Spawnpoint is a platform to deploy managed containers across distributed infrastructure while using Bosswave for authorization and secure communications. It is primarily intended for containerized services that communicate using Bosswave.
A "Spawnpoint" is a host, e.g., a cloud-based virtual machine or on-premises server, that supports service execution by providing storage, Bosswave infrastructure, and a pool of memory and compute resources. Individual services are allocated slices of the host's resources, and these allocations are enforced by a daemon process running on that host. The daemon also manages the lifecycle of service containers, automatically restarting them when they fail, etc.
The Spawnpoint host daemon performs all of its communication via Bosswave, meaning it only accepts commands to deploy new services, or to manipulate an existing service, from principals that are authorized to issue those commands as messages on the associated Bosswave URIs (topics). The daemon also publishes Bosswave messages to advertise available resources on the host.
spawndis the Spawnpoint host management daemon. Each Spawnpoint instance is backed by a running daemon that provides a Bosswave interface for instance is backed by a running daemon that provides a Bosswave interface for the deployment and control of services and manages service resource consumption.
spawnctlis a command line tool for interaction with Spawnpoint daemons. It can be used to discover available Spawnpoints, to deploy a new service, or to restart and stop existing services.
spawnclientenables interaction with Spawnpoint daemons from Go programs. It provides the same set of capabilities as
spawnctl-- scanning for Spawnpoints, deploying configurations, etc.
spawnableprovides utilities for easy development of Go code that will run inside Spawnpoint containers.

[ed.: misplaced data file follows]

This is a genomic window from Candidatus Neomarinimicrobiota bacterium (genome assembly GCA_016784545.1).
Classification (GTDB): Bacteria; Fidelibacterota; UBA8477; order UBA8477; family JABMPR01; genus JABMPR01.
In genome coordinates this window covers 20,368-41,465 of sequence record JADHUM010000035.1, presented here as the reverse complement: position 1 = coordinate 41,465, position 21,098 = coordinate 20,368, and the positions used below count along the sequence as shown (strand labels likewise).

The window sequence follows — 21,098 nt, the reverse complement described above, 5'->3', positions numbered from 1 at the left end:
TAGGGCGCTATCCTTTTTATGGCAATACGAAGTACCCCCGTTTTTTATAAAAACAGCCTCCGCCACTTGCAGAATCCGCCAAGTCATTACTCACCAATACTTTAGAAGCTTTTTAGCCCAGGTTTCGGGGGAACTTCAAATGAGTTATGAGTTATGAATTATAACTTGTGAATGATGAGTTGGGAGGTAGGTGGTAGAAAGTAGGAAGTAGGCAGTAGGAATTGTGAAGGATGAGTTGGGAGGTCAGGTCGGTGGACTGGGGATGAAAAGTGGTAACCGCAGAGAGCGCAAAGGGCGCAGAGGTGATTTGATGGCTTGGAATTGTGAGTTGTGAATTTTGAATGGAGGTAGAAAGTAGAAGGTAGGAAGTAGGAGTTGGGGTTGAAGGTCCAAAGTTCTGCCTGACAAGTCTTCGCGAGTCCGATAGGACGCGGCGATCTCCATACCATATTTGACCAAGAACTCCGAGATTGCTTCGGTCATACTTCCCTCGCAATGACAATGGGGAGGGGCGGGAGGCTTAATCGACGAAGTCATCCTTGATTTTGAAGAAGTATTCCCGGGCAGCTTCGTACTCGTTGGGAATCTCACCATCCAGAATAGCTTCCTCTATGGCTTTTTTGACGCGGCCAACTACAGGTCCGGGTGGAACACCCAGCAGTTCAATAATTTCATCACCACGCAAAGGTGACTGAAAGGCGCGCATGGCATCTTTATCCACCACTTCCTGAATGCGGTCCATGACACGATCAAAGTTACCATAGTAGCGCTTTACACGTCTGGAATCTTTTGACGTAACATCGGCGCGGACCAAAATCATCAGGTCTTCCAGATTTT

In order to make effective use of Spawnpoint, you will need to know how to use Bosswave. In particular, Bosswave's permissions model is used to control all interactions with Spawnpoint daemons. This determines who may see a Spawnpoint when searching, who may deploy services to a Spawnpoint instance, who may view the state of those services, and who may manipulate services once they are running.
Thus, you will need to manipulate permissions on Bosswave URIs in order to
achieve security with Spawnpoint. For example, to grant someone full access to
a Spawnpoint running at the Bosswave URI
oski/spawnpoint/alpha, grant them
Bosswave publish and subscribe permissions on
Continuing with this example, the full URI hierarchy of the Spawnpoint is:
daemon/i.spawnpoint/: Signals and slots for the Spawnpoint daemon itself *
signal/heartbeat: Periodic heartbeat messages indicating current status *
slot/config: Accepts YAML manifests for new services
<service_name>/i.spawnable/: Signals and slots specific to a running service *
signal/heartbeat: Periodic heartbeat messages indicating service's status *
signal/log: Log messages emitted by the service *
slot/restart: Accepts commands to restart the service *
slot/stop: Accepts commands to stop the service
For example, an entity that can consume Spawnpoint heartbeat messages, but do
nothing else, has subscribe permissions on
An entity that can only interact with a specific service, named
running on the Spawnpoint has publish and subscribe permissions on
Writing a Spawnpoint Service
See the wiki for a step-by-step walkthrough on writing a Spawnpoint service in Go, which is the recommended implementation language.
Interacting with Spawnpoints Using
spawnctl command line utility is the simplest way to communicate with
hosts that make themselves available for service execution by running the
Spawnpoint daemon (
spawnctl will automatically respect the value specified in the
BW2_DEFAULT_ENTITY environment variable as the Bosswave entity to use for all
Bosswave operations. However, this can be overridden using the
spawnctl will automatically attempt to establish a session with the
Bosswave agent at the network address defined in the
variable, but this can be overridden using the
Searching for Spawnpoints